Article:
Software Composition Analysis Mitigates Systemic Risk in the Popular NPM Repository

Software Composition Analysis Mitigates Systemic Risk in the Popular NPM Repository

Chris Wysopal, Veracode Chief Technology Officer and Co-Founder, recently sat down to discuss the open source supply chain attack on the popular npm repository. Below is the transcript and corresponding video of his reaction.  

Just a few days ago, we saw a classic open source supply chain attack where someone modified a JavaScript library, UA-Parser-JS, which is in the npm repository. The attackers modified the library to include password stealers and crypto miners so that the applications of anyone who downloaded that version would be compromised. 

With an attack like this, the applications that are using this library with this code are going to be running that code with the privileges that they have, wherever they're deployed.  

In this case, it was malicious code that was planted. I'm sure it was done in such a way that everyone using those libraries is going to become vulnerable. 

If it's password-stealing code, it's going to grab the passwords and send them to the attackers. In the case of crypto miners, it's going to suck up resources and CPU time and send the money to the attacker's wallets. 

It’s important if you're using any kind of open source – which 99 percent of people building applications are – to use an open source software composition analysis (SCA) tool. What that can do is determine what open source you're using. Veracode SCA does this. Another important thing to do is make sure the vulnerability database that your SCA tool uses is current and up to date.  

At Veracode, we scan all the open source repos every single night. When this malicious code was inserted, we detected it right away. All of our customers were alerted that if they're using this version of the code, they need to update to the non-vulnerable version immediately.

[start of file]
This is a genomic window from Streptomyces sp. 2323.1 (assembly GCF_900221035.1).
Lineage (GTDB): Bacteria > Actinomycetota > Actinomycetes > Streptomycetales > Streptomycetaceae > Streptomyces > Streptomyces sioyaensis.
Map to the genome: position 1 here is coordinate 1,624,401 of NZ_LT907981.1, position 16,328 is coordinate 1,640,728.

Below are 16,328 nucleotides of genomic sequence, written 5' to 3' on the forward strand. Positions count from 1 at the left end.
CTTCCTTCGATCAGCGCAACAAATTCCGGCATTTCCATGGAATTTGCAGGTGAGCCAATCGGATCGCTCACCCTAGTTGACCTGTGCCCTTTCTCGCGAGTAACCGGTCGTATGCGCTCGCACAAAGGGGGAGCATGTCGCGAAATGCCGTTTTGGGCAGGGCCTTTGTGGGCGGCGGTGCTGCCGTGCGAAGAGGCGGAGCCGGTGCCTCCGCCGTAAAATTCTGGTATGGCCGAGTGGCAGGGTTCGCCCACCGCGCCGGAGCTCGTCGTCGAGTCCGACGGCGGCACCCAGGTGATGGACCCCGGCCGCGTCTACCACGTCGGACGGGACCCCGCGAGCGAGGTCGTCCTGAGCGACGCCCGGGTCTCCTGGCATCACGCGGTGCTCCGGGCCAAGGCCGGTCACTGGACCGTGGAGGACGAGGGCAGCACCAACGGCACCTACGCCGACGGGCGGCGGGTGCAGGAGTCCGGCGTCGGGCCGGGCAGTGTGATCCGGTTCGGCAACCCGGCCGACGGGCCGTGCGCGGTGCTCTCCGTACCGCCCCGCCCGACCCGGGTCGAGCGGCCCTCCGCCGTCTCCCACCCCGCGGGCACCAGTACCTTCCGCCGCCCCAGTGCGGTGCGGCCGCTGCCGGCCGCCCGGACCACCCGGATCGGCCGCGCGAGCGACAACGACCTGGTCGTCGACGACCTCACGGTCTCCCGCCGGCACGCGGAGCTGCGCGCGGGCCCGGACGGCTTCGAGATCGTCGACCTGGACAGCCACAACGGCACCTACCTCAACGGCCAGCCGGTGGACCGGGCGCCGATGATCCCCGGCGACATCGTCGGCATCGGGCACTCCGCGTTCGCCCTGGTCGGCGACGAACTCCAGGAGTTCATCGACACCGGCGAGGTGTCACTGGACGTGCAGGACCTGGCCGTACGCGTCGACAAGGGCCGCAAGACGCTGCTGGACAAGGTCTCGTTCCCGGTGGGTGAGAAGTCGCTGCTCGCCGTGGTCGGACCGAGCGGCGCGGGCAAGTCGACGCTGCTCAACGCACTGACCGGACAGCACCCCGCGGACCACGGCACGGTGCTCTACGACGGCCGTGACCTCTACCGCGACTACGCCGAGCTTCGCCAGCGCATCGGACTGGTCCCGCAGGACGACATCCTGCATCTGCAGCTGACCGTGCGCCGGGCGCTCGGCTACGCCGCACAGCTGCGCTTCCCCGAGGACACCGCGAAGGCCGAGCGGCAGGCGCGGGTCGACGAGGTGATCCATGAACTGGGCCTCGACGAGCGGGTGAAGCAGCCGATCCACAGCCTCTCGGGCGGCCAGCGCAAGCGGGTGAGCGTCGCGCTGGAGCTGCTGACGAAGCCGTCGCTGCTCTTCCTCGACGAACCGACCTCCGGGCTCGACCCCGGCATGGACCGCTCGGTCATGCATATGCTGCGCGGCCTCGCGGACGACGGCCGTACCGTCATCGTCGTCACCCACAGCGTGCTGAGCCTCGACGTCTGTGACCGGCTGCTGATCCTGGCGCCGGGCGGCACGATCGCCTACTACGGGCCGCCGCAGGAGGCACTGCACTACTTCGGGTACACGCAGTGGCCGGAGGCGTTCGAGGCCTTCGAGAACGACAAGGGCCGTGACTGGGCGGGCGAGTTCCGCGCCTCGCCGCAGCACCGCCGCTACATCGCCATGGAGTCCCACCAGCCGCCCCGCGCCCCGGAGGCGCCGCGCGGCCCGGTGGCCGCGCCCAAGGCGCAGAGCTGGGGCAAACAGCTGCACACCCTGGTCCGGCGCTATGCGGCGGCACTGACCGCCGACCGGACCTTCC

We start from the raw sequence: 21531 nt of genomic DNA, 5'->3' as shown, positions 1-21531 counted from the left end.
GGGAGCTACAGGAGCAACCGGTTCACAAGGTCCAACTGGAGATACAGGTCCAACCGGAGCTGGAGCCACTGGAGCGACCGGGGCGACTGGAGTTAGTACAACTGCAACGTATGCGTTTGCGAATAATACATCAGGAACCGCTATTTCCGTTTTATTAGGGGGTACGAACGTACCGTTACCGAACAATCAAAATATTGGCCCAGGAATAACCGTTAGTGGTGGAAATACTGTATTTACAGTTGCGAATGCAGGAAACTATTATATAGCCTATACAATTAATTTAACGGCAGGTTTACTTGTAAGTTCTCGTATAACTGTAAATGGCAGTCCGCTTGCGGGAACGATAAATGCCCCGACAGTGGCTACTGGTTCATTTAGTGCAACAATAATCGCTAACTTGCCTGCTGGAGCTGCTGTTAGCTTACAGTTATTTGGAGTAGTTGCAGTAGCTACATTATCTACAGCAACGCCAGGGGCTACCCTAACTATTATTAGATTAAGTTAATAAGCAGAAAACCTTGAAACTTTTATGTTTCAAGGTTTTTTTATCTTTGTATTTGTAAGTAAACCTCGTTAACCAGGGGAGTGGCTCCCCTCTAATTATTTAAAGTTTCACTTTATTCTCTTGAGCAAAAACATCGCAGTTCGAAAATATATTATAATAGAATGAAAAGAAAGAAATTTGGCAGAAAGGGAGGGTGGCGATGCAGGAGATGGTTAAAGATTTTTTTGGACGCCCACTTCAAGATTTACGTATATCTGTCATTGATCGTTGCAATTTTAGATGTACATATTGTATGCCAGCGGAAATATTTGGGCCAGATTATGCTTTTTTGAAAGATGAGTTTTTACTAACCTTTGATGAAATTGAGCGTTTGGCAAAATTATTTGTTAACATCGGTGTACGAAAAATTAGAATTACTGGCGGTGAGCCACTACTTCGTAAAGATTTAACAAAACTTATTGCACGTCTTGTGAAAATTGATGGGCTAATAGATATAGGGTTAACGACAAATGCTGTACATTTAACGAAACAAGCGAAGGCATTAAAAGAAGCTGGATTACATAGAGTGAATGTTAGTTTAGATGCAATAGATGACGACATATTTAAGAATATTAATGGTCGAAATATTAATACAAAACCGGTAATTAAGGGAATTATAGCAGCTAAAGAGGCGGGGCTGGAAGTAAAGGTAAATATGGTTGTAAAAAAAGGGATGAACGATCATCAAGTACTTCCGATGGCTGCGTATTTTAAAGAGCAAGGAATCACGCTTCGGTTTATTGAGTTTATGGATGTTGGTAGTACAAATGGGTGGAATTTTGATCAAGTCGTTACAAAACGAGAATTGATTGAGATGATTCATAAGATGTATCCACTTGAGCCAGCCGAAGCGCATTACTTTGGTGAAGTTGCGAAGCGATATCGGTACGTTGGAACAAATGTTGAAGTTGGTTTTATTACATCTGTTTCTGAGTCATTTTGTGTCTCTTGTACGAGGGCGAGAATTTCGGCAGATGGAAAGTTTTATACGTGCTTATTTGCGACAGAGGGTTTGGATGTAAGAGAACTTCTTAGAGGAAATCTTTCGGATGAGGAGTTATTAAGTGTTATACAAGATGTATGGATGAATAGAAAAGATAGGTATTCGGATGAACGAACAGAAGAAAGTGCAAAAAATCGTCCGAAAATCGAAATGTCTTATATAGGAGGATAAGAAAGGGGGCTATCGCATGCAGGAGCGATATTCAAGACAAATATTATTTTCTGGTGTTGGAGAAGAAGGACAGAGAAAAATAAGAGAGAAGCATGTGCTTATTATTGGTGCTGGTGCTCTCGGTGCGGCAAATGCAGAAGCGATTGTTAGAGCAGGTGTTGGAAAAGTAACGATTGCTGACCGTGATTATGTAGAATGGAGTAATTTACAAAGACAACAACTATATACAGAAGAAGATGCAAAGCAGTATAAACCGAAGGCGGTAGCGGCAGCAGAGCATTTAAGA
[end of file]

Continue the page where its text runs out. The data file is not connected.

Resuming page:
Veracode’s recent State of Software Security: Open Source Edition report shows that 79 percent of the open source libraries that developers include are set it and forget it, which means they include it once and they never update it. But the updates tend to be relatively straightforward. In fact, 92 percent of open source flaws can be fixed with an update. And 69 percent of updates are a minor version change or less.  

It is really important to have good and timely information about the vulnerabilities in the libraries you're using and a good process for updating the libraries …  hopefully in a very automated manner. That way you're updating these libraries without any manual effort, probably in minutes or hours instead of months. That could be the difference between an attacker compromising you or not.  

This is why it's so important to stay on top of all the known vulnerabilities in the open source libraries you're using as part of your application, because when you include that third-party code, your application is likely to become vulnerable to those same problems. 

Don’t fall victim to an open source attack. Learn how Veracode Software Composition Analysis can protect your code. 

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Hope is part of the content team at Veracode, based in Burlington, MA. In this role, she focuses on creating engaging AppSec content for the security community.